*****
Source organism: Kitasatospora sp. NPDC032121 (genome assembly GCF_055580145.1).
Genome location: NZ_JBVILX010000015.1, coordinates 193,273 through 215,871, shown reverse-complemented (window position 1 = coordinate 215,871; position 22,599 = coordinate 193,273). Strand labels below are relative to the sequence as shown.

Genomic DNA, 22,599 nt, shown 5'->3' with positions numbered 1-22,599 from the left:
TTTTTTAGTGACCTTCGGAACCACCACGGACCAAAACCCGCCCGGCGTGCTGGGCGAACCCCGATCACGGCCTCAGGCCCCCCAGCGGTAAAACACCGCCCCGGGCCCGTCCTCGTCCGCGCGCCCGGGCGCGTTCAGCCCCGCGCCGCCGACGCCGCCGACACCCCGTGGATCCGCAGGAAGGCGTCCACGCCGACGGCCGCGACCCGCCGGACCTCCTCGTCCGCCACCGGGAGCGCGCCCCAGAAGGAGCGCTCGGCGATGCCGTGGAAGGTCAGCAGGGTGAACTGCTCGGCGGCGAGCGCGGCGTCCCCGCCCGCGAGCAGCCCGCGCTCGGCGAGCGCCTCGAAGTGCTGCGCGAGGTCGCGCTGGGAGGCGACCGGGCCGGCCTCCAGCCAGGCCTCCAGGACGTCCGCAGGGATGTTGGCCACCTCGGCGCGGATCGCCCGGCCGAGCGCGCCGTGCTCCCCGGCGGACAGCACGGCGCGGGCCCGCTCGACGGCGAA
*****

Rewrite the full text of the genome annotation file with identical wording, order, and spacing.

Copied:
Source organism: Kitasatospora sp. NPDC032121 (genome assembly GCF_055580145.1).
Genome location: NZ_JBVILX010000015.1, coordinates 193,273 through 215,871, shown reverse-complemented (window position 1 = coordinate 215,871; position 22,599 = coordinate 193,273). Strand labels below are relative to the sequence as shown.

Genomic DNA, 22,599 nt, shown 5'->3' with positions numbered 1-22,599 from the left:
TTTTTTAGTGACCTTCGGAACCACCACGGACCAAAACCCGCCCGGCGTGCTGGGCGAACCCCGATCACGGCCTCAGGCCCCCCAGCGGTAAAACACCGCCCCGGGCCCGTCCTCGTCCGCGCGCCCGGGCGCGTTCAGCCCCGCGCCGCCGACGCCGCCGACACCCCGTGGATCCGCAGGAAGGCGTCCACGCCGACGGCCGCGACCCGCCGGACCTCCTCGTCCGCCACCGGGAGCGCGCCCCAGAAGGAGCGCTCGGCGATGCCGTGGAAGGTCAGCAGGGTGAACTGCTCGGCGGCGAGCGCGGCGTCCCCGCCCGCGAGCAGCCCGCGCTCGGCGAGCGCCTCGAAGTGCTGCGCGAGGTCGCGCTGGGAGGCGACCGGGCCGGCCTCCAGCCAGGCCTCCAGGACGTCCGCAGGGATGTTGGCCACCTCGGCGCGGATCGCCCGGCCGAGCGCGCCGTGCTCCCCGGCGGACAGCACGGCGCGGGCCCGCTCGACGGCGAA